Giving

Salvation Army says last days of giving critical to success

Pandemic has resulted in less kettles at storefronts, but there is still time to give

Posted 12/22/20

 The Salvation Army is in the final days of its Red Kettle Campaign, a critical stage in collecting donations to “Rescue Christmas” for our neighbors in need.

Due to economic …

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Giving

Salvation Army says last days of giving critical to success

Pandemic has resulted in less kettles at storefronts, but there is still time to give

Posted

The Salvation Army is in the final days of its Red Kettle Campaign, a critical stage in collecting donations to “Rescue Christmas” for our neighbors in need.

Due to economic impacts from COVID-19, such as closed retails stores, less retail foot traffic, and people carrying less cash and coins, The Salvation Army is at only 63 percent of its goal to raise $1.45 million in the Valley during the Red Kettle campaign.

“The need has never been greater, and we are at an important juncture in our Red Kettle Campaign,” said Major David Yardley, The Salvation Army Metro Phoenix program coordinator, “but we’ve witnessed extraordinary acts of kindness and giving during this challenging year, and The Salvation Army has many ways for those who can help to make a gift to aid the less fortunate people in our community.”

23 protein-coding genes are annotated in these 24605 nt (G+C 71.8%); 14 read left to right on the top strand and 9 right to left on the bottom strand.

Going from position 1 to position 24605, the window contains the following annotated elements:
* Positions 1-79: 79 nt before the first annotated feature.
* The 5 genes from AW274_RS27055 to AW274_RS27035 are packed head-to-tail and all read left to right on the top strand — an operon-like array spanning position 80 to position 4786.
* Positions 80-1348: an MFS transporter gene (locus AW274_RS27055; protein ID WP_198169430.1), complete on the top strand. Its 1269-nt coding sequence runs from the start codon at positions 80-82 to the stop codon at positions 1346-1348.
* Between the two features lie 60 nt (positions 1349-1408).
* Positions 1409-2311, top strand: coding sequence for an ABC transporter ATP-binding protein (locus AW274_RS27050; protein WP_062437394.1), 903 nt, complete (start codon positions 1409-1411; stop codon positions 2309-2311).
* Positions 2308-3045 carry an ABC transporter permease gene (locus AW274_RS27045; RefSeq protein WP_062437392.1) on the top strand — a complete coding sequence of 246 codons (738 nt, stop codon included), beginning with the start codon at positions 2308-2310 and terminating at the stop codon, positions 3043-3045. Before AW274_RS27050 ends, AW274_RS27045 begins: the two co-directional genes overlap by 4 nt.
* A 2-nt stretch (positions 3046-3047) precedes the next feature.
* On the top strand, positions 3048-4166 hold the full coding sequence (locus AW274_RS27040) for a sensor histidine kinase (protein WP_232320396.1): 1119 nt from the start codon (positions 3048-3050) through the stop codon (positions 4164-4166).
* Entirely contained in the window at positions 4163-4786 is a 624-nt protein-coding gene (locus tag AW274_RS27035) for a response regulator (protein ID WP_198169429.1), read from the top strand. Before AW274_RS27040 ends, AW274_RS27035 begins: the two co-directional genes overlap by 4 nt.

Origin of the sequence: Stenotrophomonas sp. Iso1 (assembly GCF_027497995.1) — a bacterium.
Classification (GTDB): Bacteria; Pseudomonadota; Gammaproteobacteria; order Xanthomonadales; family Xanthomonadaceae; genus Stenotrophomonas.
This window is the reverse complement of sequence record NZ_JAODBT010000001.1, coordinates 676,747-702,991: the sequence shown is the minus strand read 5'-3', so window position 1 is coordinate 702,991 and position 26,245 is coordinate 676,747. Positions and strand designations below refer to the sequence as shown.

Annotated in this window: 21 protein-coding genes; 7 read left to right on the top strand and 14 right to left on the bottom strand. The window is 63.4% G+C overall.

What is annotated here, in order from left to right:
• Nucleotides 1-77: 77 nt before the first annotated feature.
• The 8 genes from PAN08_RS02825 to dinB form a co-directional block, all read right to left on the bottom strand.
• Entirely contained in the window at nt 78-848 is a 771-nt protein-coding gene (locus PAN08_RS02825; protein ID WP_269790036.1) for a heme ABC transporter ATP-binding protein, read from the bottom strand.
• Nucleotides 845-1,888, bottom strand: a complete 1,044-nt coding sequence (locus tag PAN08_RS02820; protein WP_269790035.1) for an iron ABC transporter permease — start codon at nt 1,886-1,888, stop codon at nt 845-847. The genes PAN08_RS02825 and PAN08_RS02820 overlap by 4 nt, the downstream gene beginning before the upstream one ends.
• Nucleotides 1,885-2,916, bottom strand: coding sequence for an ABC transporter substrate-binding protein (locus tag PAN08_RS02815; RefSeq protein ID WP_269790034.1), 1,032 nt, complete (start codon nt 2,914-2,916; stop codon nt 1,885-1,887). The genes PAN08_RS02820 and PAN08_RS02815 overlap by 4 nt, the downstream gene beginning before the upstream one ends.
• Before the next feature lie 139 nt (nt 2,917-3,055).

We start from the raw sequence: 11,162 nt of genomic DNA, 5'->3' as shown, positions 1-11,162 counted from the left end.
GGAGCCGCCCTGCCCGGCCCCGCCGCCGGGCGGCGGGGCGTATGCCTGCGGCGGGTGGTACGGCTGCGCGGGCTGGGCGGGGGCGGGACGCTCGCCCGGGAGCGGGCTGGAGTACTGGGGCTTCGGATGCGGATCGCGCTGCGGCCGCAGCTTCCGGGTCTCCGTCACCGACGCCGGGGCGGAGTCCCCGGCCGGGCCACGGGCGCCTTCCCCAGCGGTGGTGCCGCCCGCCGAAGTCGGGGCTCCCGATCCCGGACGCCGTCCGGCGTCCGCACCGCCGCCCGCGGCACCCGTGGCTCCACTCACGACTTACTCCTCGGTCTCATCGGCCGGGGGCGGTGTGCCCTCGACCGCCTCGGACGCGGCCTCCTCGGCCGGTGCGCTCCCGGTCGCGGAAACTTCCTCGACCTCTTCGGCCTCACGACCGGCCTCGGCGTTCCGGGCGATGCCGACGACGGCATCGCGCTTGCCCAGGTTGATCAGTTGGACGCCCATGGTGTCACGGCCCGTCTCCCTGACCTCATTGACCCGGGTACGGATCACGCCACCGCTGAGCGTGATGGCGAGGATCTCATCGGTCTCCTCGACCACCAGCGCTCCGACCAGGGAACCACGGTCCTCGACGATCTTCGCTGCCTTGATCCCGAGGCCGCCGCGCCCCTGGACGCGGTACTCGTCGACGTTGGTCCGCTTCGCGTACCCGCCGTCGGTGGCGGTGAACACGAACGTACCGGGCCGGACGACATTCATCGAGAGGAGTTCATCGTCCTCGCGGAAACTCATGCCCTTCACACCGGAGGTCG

Donations can be made by:

  • Dropping money into any Red Kettle at store fronts across the Valley. Apple Pay, Google Pay and QR codes on Red Kettle signs provide options to make a contactless donation from your mobile device.
  • Visiting salvationarmyphoenix.org.
  • Texting RedKettles to 51555
  • Asking Alexa to “Make a donation to The Salvation Army.”
  • Stopping by your local Salvation Army location.

Donations to the Red Kettle Campaign comprise 19 percent of gifts to The Salvation Army in the Valley for the entire year, helping assist more than 200,000 people annually, and 82 cents of every dollar donated to The Salvation Army goes directly to fund year-round local programs and services such as food for the hungry, clothing and shelter for the homeless, rent and utilities assistance, senior activity and outreach, adult rehabilitation, disaster and heat relief, and opportunities for underprivileged children.

The Salvation Army’s signature Red Kettle was introduced in San Francisco in 1891 to provide a free holiday dinner to the poor.

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